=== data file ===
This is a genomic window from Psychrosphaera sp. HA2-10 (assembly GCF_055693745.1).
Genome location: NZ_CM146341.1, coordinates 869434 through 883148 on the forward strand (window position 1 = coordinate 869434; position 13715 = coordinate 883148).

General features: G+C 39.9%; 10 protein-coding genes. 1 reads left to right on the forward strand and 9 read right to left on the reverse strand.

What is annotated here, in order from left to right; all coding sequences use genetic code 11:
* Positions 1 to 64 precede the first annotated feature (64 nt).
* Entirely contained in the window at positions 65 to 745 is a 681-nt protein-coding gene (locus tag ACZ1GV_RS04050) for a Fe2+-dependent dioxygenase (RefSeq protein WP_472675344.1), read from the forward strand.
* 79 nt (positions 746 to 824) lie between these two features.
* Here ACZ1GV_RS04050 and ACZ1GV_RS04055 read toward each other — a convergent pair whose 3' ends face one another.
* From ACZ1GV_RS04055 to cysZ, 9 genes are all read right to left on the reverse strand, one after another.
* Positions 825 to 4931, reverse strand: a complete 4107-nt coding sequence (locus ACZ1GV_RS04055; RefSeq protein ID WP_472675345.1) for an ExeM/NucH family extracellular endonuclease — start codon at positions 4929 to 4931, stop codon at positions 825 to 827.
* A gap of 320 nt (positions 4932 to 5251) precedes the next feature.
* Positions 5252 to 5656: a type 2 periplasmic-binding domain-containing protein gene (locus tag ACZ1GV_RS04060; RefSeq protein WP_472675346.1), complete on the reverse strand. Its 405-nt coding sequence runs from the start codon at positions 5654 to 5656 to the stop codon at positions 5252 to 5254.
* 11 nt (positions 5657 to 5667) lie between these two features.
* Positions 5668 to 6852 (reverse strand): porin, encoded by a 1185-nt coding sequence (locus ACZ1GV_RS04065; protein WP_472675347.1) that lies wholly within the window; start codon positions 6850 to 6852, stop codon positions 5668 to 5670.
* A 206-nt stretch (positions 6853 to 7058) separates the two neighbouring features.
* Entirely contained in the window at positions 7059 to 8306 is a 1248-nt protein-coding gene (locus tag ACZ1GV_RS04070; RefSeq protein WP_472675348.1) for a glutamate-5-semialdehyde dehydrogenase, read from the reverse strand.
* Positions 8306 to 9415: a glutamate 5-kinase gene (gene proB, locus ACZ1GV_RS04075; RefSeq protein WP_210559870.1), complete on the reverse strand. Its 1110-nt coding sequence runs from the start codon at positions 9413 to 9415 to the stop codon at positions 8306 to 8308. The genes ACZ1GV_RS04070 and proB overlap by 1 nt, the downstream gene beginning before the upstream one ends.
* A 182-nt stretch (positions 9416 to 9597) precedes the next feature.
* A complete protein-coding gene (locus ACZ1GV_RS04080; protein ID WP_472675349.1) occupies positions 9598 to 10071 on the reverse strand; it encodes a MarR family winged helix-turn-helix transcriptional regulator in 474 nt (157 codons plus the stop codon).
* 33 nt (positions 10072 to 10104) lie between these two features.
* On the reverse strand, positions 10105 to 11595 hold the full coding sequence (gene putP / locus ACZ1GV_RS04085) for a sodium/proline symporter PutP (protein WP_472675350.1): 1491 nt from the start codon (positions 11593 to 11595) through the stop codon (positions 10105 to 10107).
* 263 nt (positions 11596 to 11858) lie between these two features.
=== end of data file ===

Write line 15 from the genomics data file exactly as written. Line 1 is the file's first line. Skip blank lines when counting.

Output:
* A 206-nt stretch (positions 6853 to 7058) separates the two neighbouring features.